Illusion’s End: Erdoğan and Turkey’s Coming Economic Chill
By Gareth H. Jenkins
June 20, 2018
The rapid depreciation in the value of the Turkish Lira since the beginning of 2018 is the product not only of the collapse of any remaining vestiges of investor confidence in the regime of President Recep Tayyip Erdoğan but a symptom of the failure of the ruling Justice and Development Party (AKP) to address the long-standing structural vulnerabilities of the Turkish economy.
BACKGROUND: When the AKP first took office in November 2002, the Turkish economy was already rebounding from the currency collapse of February 2001 and subsequent sharp recession. The Economic Stabilization Program that the outgoing administration had drafted with the IMF, and which was backed by $32 billion in loans from the IMF and World Bank, had steadied the Turkish Lira, reduced inflation and led to an overhaul of the country’s previously poorly regulated banking sector. Turkey’s Gross Domestic Product (GDP) had returned to growth in the first quarter of 2002. It was still growing at the time of the November 2002 general election. But the recovery came too late – and, from the perspective of the electorate, was still insufficiently tangible – to save the most recent of the succession of corrupt and incompetent coalition governments whose policies had led to the crisis. Indeed, none of the parties which had been represented in the previous parliament was able to win any seats in the new assembly. The AKP, which had been founded just 15 months earlier, swept to power with a huge parliamentary majority, making it Turkey’s first single-party government in over a decade.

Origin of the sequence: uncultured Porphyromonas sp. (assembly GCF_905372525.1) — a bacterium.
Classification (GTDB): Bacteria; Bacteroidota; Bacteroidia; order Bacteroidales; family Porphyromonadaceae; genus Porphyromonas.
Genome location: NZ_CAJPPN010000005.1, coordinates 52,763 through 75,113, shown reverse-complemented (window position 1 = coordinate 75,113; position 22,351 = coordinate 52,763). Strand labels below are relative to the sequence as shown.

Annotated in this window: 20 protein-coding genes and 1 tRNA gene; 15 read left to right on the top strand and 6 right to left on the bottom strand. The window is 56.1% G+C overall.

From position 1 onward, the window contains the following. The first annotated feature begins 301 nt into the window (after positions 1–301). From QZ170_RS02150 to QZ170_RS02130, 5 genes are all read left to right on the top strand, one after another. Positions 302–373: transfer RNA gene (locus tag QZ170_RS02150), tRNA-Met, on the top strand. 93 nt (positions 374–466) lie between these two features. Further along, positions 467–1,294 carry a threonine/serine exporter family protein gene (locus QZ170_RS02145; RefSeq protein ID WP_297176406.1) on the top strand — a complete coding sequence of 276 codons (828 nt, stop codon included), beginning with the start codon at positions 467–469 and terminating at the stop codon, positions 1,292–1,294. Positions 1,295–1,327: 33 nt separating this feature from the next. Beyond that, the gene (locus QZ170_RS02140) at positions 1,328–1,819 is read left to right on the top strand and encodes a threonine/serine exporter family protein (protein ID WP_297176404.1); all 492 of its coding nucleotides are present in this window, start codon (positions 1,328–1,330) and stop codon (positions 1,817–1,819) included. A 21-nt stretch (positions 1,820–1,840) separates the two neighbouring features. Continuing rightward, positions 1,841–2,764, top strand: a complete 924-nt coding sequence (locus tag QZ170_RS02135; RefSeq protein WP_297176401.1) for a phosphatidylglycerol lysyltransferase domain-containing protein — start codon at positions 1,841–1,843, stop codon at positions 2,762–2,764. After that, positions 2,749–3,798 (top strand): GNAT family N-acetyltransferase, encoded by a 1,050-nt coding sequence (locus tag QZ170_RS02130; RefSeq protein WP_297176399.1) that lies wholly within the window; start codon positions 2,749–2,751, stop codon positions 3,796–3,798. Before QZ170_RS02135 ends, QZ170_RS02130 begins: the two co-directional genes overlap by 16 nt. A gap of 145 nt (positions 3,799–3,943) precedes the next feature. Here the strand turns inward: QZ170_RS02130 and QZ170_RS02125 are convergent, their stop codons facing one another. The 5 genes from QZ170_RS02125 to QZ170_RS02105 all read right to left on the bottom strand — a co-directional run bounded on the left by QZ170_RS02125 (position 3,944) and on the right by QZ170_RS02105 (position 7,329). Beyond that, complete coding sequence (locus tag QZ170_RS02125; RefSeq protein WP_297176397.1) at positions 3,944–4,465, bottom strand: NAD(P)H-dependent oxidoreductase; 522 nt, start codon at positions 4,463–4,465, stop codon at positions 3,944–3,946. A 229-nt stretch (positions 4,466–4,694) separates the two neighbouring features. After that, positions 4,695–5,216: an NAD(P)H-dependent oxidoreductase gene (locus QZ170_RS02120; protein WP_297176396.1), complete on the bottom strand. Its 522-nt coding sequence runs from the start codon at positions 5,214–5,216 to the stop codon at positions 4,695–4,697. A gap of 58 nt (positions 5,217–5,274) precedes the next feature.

Erdoğan’s appetite for confrontation is a relatively recent phenomenon. During the AKP’s first years in office, when he still feared being ousted by the country’s staunchly Kemalist military, Erdoğan was canny and cautious rather than courageous, hurriedly backing down whenever he feared that the generals might move against him. He also sought protection from abroad by courting the U.S. – which was anxiously looking for “moderate” Muslim allies to refute accusations that its “War on Terror” was anti-Islamic – and the EU, where many naively confused Erdoğan’s known opposition to the Turkish military with a commitment to democratic values. Inside Turkey, he formed a close alliance with the then powerful Gülen Movement and courted Turkey’s ostensibly left-leaning intellectual elite, playing to their vanity and beguiling them with engagement and access to the public domain – with the result that both they and the Gülenists used their foreign language skills to lobby on his behalf. Most importantly, Erdoğan understood that the key to remaining in power long enough to enable the AKP to root itself in the apparatus of state lay in focusing on the same issue that had brought the party to power, namely the economy.